Comprehensive -- it implies that, unlike the general misconception, Customer Relationship Management does not only fall under the responsibilities of the sales and marketing departments, but that it should be present at all organizational levels. The two point out than when a single organizational department is in charge of CRM, the interaction with the customer will be negatively affected. In other words, they argue that CRM is a business philosophy, rather than a simple strategic approach.

Approach? -- the use of this word implies that Customer Relationship Management is a means of thinking on how to improve the relationship with the customer and then intensifying the efforts in this direction. At this stage, the authors once again argue the possibility of CRM to represent a business philosophy through the benchmarking role it would play within the company.

Creating, maintaining and expanding -- these three words imply that Customer Relationship Management is a cyclic process of analyzing and utilizing customer data in a means that attracts new customers and also consolidates the relations with the already existent customers (Andersen and Kerr).


Adrian Payne (2006) is one of the authors who clearly state that a definition of a given concept has to be relevant in the context of the specific research conducted. In this order of ideas, within his specific research topic of achieving customer excellence through CRM, the concept is defined as "a strategic approach concerned with creating improved shareholder value through the development of appropriate relationships with key customers segments. CRM unites the potential of IT and relationship marketing strategies to deliver profitable, long-term relationships. Importantly, CRM provides enhanced opportunities to use data and information both to understand customers and implement relationship marketing strategies better. This requires a cross-functional integration of people, operations, processes and marketing capabilities that is enabled through information, technology and applications" (Payne, p.22).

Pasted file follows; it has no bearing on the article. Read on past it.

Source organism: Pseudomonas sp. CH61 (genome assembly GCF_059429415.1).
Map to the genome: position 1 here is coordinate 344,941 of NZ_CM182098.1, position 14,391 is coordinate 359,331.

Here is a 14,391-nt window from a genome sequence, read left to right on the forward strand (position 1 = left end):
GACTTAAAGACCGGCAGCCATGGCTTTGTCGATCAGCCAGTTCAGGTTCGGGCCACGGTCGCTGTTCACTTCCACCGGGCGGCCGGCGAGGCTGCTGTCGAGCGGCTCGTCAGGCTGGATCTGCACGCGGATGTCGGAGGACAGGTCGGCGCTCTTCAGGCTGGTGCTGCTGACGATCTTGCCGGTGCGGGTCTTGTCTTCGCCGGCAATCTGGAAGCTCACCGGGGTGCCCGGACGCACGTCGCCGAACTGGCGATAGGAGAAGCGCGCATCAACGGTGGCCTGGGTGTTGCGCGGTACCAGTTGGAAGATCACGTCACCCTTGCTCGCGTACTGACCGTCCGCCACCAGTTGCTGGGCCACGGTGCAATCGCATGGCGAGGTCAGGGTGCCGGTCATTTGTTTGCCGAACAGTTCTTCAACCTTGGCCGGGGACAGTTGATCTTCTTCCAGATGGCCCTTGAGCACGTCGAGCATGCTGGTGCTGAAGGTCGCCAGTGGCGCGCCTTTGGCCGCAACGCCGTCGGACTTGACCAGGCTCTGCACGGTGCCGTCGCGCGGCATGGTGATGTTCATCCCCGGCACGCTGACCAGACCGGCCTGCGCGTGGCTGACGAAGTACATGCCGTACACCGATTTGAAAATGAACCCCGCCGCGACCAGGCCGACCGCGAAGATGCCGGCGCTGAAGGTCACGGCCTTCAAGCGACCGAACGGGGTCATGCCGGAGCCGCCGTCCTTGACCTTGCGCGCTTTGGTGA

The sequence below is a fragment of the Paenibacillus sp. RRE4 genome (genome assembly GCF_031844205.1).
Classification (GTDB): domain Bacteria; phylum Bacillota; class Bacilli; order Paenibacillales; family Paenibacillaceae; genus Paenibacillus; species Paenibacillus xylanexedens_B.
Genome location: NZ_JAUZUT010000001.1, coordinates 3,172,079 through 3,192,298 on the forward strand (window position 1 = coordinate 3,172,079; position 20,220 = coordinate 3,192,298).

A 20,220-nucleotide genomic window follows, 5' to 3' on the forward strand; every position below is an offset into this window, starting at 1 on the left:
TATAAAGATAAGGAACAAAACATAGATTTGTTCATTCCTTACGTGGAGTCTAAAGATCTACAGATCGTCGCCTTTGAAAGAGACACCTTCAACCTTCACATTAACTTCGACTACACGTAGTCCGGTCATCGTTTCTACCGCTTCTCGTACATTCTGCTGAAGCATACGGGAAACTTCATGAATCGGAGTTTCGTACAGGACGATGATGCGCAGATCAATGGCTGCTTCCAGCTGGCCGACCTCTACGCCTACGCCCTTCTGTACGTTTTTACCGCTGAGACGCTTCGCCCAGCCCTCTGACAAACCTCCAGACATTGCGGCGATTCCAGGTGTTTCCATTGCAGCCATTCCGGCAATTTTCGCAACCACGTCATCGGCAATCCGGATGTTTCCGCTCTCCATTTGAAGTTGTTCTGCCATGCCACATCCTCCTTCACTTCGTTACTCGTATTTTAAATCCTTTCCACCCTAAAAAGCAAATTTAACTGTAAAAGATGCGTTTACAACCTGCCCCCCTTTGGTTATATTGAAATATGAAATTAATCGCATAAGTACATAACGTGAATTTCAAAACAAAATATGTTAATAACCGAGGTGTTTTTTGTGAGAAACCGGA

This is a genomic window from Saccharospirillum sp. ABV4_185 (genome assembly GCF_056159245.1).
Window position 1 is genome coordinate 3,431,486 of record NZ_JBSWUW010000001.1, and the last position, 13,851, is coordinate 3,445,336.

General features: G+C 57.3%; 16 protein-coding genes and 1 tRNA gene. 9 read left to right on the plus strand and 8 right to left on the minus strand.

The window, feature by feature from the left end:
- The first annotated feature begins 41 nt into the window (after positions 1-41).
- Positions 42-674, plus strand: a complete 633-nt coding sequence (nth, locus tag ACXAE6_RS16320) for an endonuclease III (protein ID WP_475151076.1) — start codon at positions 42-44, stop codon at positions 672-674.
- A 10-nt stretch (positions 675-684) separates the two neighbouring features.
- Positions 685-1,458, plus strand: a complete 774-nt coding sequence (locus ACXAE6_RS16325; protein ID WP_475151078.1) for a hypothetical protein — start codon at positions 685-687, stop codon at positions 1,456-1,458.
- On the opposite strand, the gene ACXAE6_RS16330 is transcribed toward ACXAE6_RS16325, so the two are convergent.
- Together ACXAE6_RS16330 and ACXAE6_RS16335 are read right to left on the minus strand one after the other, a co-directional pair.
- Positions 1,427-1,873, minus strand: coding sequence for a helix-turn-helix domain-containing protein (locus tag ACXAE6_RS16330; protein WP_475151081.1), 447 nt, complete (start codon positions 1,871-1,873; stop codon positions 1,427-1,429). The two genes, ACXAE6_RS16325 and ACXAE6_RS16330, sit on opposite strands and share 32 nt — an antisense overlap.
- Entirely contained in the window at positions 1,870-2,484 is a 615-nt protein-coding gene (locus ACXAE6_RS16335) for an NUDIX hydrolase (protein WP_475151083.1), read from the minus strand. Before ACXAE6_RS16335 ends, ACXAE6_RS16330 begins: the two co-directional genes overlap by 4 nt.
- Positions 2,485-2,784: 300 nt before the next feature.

Edna Johnson Ragins and Alan J. Greco (2003) do not offer an individual and independent definition of Customer Relationship Management, but quote previous works. Within their article Customer Relationship Management and E-Business: More than a Software Solution, the two authors promote the idea that CRM is "is a business strategy that attempts to ensure every customer interaction (whether for sales or service) is appropriate, relevant, and consistent -- regardless of the communication channel." CRM is a core business strategy for managing and optimizing all customer interactions across an organization's traditional and electronic interfaces."